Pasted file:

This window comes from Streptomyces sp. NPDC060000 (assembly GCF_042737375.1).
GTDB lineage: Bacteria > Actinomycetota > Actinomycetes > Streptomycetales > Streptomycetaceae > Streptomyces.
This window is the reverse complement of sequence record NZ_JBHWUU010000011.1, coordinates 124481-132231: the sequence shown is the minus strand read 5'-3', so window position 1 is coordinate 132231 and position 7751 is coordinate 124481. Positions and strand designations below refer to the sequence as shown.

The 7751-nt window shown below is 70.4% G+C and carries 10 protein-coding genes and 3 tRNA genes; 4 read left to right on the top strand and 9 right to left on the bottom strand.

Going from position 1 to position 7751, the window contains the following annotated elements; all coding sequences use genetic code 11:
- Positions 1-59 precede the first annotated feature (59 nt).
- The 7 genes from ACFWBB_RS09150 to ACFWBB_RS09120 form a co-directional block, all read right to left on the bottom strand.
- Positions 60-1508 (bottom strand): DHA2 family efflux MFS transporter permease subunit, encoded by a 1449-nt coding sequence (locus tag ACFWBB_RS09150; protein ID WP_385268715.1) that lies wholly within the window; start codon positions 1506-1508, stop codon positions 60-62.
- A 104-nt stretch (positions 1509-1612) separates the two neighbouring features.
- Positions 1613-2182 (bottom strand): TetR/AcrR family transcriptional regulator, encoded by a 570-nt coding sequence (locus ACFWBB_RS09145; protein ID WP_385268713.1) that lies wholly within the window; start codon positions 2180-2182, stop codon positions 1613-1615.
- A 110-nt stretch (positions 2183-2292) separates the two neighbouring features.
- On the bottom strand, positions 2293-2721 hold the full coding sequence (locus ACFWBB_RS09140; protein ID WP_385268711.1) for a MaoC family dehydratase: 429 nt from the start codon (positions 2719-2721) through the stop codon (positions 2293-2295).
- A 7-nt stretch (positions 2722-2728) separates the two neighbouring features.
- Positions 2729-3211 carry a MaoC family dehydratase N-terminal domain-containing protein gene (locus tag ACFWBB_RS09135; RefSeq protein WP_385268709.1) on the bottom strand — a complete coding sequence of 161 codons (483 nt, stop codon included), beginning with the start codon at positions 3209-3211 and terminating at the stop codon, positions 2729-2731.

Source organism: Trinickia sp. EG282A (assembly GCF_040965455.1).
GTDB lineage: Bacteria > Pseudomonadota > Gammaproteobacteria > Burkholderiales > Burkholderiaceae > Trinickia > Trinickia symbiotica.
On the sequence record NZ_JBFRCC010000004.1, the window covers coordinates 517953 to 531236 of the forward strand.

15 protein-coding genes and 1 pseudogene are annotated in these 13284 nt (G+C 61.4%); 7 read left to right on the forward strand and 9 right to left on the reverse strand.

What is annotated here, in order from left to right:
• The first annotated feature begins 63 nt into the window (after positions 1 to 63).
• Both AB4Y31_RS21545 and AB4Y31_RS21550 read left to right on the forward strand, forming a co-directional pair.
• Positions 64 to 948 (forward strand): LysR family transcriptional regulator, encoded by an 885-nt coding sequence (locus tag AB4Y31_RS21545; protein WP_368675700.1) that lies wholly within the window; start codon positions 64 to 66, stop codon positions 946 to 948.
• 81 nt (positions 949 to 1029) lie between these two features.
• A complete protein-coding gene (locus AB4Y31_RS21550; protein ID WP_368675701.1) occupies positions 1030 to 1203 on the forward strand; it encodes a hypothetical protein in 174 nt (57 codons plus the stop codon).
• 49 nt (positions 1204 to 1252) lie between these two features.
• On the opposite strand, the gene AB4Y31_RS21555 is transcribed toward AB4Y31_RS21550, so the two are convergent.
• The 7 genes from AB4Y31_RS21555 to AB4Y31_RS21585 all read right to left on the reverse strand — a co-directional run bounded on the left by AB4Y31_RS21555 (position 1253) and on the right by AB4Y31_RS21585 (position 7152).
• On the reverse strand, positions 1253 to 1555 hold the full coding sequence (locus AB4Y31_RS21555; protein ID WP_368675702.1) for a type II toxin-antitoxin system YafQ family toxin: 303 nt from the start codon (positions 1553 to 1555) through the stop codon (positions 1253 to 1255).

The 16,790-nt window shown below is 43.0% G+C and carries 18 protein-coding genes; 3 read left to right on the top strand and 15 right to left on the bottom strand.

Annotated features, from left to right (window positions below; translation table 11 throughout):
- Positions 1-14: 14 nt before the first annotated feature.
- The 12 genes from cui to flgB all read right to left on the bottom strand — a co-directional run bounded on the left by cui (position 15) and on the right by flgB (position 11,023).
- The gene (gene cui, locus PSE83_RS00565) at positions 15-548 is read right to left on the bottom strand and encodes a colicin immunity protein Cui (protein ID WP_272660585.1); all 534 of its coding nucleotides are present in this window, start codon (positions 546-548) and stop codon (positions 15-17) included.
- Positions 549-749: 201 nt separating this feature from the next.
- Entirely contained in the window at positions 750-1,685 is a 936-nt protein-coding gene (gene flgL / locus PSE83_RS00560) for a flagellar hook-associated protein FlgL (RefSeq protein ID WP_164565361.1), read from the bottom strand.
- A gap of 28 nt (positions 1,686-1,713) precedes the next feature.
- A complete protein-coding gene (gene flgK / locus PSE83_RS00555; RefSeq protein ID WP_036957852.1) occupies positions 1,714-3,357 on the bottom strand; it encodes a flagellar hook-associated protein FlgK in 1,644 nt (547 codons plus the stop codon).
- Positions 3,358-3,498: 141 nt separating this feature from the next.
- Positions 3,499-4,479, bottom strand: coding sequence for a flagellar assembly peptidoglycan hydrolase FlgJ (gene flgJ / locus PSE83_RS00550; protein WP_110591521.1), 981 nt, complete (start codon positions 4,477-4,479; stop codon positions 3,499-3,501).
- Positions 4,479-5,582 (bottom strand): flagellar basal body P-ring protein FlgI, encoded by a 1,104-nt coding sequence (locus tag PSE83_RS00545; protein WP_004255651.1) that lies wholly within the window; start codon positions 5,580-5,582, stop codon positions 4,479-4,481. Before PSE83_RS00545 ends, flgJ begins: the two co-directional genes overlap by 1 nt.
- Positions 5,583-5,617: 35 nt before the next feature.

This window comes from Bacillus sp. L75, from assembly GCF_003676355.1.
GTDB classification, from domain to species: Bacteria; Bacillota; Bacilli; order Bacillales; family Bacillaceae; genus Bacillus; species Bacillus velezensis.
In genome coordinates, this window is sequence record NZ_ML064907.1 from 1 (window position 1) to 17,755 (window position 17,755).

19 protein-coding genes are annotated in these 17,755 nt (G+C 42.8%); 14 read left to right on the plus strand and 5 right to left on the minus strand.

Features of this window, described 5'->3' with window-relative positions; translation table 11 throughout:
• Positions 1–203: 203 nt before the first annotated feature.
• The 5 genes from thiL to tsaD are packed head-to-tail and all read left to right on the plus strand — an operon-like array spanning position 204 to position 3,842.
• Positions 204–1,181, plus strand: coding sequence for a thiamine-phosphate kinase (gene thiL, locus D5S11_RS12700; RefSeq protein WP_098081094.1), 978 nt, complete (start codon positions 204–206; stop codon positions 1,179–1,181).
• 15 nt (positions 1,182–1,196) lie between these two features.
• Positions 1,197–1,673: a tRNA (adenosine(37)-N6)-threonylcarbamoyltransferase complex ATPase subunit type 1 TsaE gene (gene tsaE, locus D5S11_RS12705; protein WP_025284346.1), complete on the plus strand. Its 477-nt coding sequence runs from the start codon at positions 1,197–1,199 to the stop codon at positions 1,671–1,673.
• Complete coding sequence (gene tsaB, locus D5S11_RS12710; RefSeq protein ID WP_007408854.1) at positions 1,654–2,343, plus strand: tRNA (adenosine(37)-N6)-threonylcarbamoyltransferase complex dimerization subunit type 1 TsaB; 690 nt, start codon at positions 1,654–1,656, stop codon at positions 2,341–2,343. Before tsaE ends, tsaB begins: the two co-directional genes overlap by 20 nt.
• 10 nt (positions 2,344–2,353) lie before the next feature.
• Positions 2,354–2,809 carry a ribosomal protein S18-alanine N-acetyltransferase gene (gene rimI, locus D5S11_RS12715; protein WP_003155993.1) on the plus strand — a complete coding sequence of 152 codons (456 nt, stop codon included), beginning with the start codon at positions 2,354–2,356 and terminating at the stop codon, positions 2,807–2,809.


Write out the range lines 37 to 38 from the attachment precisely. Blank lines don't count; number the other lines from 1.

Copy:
- A complete protein-coding gene (gene flgK / locus PSE83_RS00555; RefSeq protein ID WP_036957852.1) occupies positions 1,714-3,357 on the bottom strand; it encodes a flagellar hook-associated protein FlgK in 1,644 nt (547 codons plus the stop codon).
- Positions 3,358-3,498: 141 nt separating this feature from the next.